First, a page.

سال انتشار: ۱۳۸۵

محل انتشار: هفتمین همایش بین المللی سواحل، بنادر و سازه های دریایی

تعداد صفحات: ۵

نویسنده(ها):

Shapoor Jafar Gholi Nezhad – M.Sc Student of Hydrodynamics
Taktom Haddad – M.Sc Student of Hydrodynamics
Saeed Shabani – Senior Researcher of Subsea R&D Center
Ahmad Sedaghat – Assistant Prof. of Mechanical Eng. Department

چکیده:

Floating Offshore Structures like platforms or buoys subjected to cyclic loads caused by wind, waves and currents. The motion of FOS and the resultant loads can be predicted with increased accuracy using new CFD techniques. Although studies of the deformed free surface near the waterline have been already performed, CFD studies of FOS separate the aerodynamic and hydrodynamic phenomena. While the separation of aero- and hydrodynamics saves time for modeling and simulation, it does not take into account the strong interaction between the forces associated with each. Moreover the role of viscous effects on the free surface elevation is often neglected, and this prevents such things as water flow separation from being properly captured.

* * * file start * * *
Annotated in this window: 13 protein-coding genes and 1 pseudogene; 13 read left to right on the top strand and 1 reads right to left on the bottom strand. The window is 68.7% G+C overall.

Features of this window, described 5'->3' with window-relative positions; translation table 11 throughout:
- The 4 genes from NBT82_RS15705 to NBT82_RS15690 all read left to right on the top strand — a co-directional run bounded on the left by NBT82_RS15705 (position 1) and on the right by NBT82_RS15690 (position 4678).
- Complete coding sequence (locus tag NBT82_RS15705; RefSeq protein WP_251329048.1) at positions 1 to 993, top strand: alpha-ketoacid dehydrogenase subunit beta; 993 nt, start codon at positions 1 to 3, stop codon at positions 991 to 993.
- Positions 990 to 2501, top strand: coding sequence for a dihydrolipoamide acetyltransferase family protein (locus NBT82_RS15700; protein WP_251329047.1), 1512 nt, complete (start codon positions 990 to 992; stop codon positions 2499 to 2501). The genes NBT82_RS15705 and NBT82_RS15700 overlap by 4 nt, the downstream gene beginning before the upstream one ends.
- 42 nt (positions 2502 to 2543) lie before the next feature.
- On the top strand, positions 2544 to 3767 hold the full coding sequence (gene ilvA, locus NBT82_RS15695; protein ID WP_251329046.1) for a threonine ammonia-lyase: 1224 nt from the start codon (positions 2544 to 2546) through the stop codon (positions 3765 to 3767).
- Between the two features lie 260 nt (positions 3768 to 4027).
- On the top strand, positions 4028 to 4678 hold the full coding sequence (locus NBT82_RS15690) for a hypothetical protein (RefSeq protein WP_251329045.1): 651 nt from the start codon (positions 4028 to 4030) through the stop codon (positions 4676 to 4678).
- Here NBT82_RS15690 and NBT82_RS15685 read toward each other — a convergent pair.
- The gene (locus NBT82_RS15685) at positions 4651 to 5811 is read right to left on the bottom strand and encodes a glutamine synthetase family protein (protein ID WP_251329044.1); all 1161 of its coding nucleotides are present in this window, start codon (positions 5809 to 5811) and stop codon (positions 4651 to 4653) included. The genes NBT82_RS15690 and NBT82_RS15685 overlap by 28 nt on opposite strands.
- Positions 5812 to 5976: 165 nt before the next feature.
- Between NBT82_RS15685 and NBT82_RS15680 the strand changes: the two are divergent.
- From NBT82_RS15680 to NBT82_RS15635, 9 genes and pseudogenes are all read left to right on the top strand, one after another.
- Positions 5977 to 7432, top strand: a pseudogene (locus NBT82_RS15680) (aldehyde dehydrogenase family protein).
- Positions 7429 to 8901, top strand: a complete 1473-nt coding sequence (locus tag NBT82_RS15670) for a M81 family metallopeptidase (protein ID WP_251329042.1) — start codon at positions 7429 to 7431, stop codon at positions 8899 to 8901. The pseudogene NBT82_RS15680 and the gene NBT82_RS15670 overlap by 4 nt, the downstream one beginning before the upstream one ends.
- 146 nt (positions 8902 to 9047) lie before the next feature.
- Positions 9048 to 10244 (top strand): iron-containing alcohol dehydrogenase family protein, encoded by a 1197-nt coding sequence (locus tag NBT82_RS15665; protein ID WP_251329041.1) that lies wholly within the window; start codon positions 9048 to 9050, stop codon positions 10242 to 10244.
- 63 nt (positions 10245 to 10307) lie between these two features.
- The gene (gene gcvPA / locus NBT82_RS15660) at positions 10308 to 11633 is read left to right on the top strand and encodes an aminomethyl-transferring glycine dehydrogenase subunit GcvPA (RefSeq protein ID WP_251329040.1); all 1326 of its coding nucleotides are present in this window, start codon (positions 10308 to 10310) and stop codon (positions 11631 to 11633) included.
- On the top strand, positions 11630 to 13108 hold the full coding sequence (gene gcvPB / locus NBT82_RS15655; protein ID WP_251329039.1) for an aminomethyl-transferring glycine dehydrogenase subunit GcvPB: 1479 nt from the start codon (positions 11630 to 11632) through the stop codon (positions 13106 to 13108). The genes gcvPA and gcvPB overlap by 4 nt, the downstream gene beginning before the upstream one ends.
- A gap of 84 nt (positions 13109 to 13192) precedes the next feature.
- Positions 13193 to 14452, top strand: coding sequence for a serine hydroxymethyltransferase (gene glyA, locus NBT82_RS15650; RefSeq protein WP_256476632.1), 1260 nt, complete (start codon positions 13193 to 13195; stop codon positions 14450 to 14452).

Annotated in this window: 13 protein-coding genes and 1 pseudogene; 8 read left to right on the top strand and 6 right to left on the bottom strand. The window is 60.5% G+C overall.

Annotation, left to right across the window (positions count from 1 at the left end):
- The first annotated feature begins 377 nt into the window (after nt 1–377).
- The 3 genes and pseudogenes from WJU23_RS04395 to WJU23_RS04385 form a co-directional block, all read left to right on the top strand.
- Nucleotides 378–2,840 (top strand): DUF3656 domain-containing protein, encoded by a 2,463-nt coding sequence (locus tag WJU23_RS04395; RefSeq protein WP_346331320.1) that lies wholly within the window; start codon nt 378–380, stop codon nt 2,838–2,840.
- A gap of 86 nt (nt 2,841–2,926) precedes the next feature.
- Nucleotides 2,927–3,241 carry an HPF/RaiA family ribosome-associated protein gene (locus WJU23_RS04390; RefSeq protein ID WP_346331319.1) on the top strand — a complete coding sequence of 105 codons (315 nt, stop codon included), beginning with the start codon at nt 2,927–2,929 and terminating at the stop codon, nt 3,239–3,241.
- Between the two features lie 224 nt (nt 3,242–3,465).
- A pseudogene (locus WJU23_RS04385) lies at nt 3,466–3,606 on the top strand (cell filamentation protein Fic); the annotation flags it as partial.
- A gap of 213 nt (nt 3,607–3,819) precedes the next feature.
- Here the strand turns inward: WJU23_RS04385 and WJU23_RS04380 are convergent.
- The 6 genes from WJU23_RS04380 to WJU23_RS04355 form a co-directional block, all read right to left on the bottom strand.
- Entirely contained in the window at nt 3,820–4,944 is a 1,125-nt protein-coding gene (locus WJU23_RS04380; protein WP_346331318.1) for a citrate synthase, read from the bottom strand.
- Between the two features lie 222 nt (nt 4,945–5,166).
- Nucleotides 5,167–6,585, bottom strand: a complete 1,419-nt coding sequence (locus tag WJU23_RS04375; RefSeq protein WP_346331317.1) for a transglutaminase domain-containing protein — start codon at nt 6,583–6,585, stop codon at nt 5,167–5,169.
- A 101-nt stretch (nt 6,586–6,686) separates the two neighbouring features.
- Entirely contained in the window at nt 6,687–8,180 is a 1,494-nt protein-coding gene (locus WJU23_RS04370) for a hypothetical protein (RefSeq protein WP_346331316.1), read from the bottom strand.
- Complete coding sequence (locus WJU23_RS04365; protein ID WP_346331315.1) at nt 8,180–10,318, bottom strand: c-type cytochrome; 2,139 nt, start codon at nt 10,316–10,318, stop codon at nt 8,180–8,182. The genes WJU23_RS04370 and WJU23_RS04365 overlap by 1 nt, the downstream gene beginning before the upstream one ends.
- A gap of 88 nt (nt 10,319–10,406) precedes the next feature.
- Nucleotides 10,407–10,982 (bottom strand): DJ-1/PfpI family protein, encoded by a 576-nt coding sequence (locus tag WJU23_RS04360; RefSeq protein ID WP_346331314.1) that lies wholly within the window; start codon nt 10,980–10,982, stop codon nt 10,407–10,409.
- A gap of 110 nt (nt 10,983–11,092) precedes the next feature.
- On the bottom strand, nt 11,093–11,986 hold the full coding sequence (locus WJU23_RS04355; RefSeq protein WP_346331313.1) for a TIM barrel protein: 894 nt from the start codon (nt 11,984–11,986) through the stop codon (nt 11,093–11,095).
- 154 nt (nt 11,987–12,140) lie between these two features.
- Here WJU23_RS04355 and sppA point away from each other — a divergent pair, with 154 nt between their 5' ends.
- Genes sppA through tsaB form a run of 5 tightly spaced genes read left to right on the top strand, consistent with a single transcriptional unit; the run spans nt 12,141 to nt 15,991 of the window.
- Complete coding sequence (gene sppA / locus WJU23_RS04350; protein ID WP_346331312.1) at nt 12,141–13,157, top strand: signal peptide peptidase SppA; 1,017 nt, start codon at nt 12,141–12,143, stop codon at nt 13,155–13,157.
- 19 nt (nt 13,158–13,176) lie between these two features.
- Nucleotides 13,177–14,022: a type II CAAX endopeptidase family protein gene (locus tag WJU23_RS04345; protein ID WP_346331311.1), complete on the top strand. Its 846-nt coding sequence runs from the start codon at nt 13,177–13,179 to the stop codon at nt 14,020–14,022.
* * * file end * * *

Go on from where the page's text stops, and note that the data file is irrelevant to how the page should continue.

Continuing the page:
The aim of this study is to couple CFD analysis of the aerodynamic flow around the masts, together with the hydrodynamic flow around the hull and mooring line of a cylindrical buoy, including viscous effects and surface wave generation at the waterline. The volume of fluid (VOF) model in FLUENT software was used for this purpose. This multiphase model is designed for immiscible fluids (air and water in this case), and tracks the interfaces between them. The environmental conditions were adopted based on the met-ocean data of the Persian Gulf.
The results of particular interest from the analysis include the free surface elevation with the related wave drag, and the aerodynamic and hydrodynamic lift and drag acting on the masts, hull, and mooring line. The lift and drag results can be used to derive the thrust and lateral forces on the buoy, which can then be used to predict the buoy velocity corresponding to a fixed configuration in terms of heave, drift and heel angles.